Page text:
A GUIDE TO TRADITIONAL KNOWLEDGE RESOURCES
Includes Best Practices, Traditional Knowledge Centres, Traditional Knowledge Newsletters, Traditional Knowledge Websites, and Traditional Knowledge Literature. This material is excerpted from the Partnership Guidelines for ease of reading here.
The following are a few of the most important traditional knowledge web sites to be found on the Internet. When searching for information the term “Aboriginal” tends to be used by Canada, Australia, and New Zealand, “Native American” or “Indian” by the United States of America, and “Indigenous” by the rest of the world. This can be helpful in specifying your search.
BEST PRACTICES FOR PROJECT PLANNING
WITH INDIGENOUS TRADITIONAL KNOWLEDGE
Best practices for project planning to include indigenous traditional knowledge have not been well established. By adhering to the practices suggested here, planners and managers can minimize the risk to both project and people. This list, however, is not a step-by-step outline for project planning or implementation. Regional and local variations are extremely important. Being open-minded, sensitive to other cultures, and able to accept another person’s completely different way of solving problems is essential. Remember, most project planners have already decided the project should move ahead, and are concerned with how that should be done. Whereas, most indigenous communities who are being asked to participate, will be assessing why the project should go ahead, not how.
- Use the simple definition: indigenous peoples are self-identifiable as a people, wholly or partially self-governed, and live within a larger nation.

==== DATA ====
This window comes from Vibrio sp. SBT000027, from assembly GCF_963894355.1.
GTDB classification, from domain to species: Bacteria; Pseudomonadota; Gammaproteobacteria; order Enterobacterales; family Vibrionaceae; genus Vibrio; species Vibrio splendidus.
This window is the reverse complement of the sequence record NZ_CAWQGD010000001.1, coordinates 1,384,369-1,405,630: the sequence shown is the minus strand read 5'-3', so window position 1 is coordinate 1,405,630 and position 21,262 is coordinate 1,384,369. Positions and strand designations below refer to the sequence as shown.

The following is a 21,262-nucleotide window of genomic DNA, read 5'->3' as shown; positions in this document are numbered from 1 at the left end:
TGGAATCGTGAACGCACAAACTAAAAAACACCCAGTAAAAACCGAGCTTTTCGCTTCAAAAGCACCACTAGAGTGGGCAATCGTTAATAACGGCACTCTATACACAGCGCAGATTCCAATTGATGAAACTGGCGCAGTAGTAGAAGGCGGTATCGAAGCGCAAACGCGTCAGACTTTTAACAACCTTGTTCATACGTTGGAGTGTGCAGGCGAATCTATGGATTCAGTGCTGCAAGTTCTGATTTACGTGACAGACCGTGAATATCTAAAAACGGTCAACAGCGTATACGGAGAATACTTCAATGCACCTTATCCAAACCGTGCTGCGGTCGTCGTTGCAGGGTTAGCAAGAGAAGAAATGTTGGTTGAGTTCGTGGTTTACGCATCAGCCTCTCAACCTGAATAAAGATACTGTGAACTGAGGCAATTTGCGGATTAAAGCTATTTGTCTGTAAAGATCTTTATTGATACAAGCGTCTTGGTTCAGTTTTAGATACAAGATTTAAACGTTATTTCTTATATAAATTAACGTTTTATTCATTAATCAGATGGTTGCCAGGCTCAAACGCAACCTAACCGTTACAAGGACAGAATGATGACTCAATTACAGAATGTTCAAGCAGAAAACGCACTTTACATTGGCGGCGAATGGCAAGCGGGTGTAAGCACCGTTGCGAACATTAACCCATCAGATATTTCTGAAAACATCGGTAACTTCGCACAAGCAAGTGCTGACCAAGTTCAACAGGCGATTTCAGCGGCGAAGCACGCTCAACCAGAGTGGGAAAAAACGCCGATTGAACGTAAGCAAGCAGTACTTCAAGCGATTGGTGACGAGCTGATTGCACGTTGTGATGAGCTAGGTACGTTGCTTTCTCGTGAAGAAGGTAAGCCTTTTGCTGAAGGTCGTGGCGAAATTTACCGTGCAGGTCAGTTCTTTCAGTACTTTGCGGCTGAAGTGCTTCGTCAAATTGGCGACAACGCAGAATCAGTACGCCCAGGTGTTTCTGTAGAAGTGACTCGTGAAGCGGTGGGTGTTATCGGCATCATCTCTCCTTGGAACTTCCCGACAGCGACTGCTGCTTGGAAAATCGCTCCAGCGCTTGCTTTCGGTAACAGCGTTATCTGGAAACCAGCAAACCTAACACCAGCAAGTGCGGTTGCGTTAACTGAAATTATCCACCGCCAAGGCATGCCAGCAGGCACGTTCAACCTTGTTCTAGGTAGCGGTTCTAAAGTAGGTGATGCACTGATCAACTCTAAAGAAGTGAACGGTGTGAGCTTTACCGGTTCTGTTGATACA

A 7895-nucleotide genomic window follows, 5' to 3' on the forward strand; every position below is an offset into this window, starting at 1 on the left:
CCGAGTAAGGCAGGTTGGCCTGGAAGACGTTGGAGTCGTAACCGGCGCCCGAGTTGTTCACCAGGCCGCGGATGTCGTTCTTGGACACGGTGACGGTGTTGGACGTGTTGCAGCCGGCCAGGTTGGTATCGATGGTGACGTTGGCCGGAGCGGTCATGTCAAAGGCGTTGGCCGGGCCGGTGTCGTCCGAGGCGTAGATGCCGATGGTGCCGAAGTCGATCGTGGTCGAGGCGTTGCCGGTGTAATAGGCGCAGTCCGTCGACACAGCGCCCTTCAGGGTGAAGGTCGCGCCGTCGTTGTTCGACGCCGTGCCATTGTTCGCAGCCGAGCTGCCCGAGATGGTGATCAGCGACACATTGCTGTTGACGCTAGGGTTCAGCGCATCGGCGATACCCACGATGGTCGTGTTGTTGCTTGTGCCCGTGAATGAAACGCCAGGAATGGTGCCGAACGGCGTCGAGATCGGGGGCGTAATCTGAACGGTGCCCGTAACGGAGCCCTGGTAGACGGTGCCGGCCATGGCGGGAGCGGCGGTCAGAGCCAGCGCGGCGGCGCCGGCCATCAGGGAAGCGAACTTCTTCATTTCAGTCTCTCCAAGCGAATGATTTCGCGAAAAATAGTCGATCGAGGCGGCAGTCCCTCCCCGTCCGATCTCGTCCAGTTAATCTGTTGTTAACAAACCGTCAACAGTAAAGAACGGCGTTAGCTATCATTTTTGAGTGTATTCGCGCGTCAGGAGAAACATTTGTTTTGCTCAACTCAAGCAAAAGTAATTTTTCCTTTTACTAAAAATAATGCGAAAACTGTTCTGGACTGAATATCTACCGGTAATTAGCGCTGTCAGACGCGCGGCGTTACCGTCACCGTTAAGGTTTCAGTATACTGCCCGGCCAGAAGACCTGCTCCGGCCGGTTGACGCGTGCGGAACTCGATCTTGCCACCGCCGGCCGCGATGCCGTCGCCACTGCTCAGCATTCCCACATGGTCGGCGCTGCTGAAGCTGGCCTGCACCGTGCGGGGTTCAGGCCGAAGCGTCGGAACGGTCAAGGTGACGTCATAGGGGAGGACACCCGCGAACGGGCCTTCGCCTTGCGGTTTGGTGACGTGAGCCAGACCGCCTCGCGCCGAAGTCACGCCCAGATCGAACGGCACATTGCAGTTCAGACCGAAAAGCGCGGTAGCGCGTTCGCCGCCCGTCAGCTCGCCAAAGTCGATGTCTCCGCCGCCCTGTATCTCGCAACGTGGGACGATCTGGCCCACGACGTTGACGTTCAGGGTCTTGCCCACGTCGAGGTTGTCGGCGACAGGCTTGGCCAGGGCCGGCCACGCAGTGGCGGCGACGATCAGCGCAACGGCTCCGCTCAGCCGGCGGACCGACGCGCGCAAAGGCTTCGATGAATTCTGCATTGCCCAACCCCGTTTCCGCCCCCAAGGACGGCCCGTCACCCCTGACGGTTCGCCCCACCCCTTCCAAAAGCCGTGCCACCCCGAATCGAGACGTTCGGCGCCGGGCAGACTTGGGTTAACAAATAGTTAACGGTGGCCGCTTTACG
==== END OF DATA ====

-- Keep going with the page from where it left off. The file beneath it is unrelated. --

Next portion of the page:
- Recognize that indigenous knowledge is a way of life, an experience-based relationship with family, spirits, animals, plants, and the land, an understanding and wisdom gained through generations of observation and teaching that uses indirect signals from nature or culture to predict future events or impacts.
- Weave indigenous peoples and their traditional knowledge systems as full partners in the design of a project when indigenous people are directly or indirectly affected by the project.
- In acquiring indigenous traditional knowledge:
- Cause no harm.
- Define the roles and responsibilities of participants carefully and in line with culture and knowledge systems.
- Define the information to be collected; specify taboo information as outside the project limits. Establish the use, ownership, and the means to interpret or communicate information at the outset.
TRADITIONAL KNOWLEDGE CENTERS
|Indigenous Knowledge Centre||Mailing Address|
|ARCIK||African Resource Centre for Indigenous Knowledge (Nigeria) Prof. Adedotun Phillips, DirectorDr. Tunji Titilola, Research Coordinator Nigerian Institute of Social and Economic Research, PMB 5 – UI Post Office, Ibadan, Nigeria. Tel: +234-22-400500Fax: +234-22-416129 or +firstname.lastname@example.org|
|APIK||Association for the Promotion of Indigenous Knowledge Dr. Amare Dejene, DirectorAddis Ababa UniversityP.O. Box 1176, Addis Ababa, EthiopiaTel/Fax: +email@example.com|
|BARCIK||Bangladesh Resource Centre for Indigenous Knowledge (Bangladesh) IARD, 5/13, Block E, Lalmatia, Dhaka – 1207, Bangladesh. firstname.lastname@example.org|
|BRARCIK||Brazilian Resource Centre for Indigenous Knowledge (Brazil) UNESP, Dept. Biologia, 14870.000 Jaboticabal, SP, Brazil.email@example.com|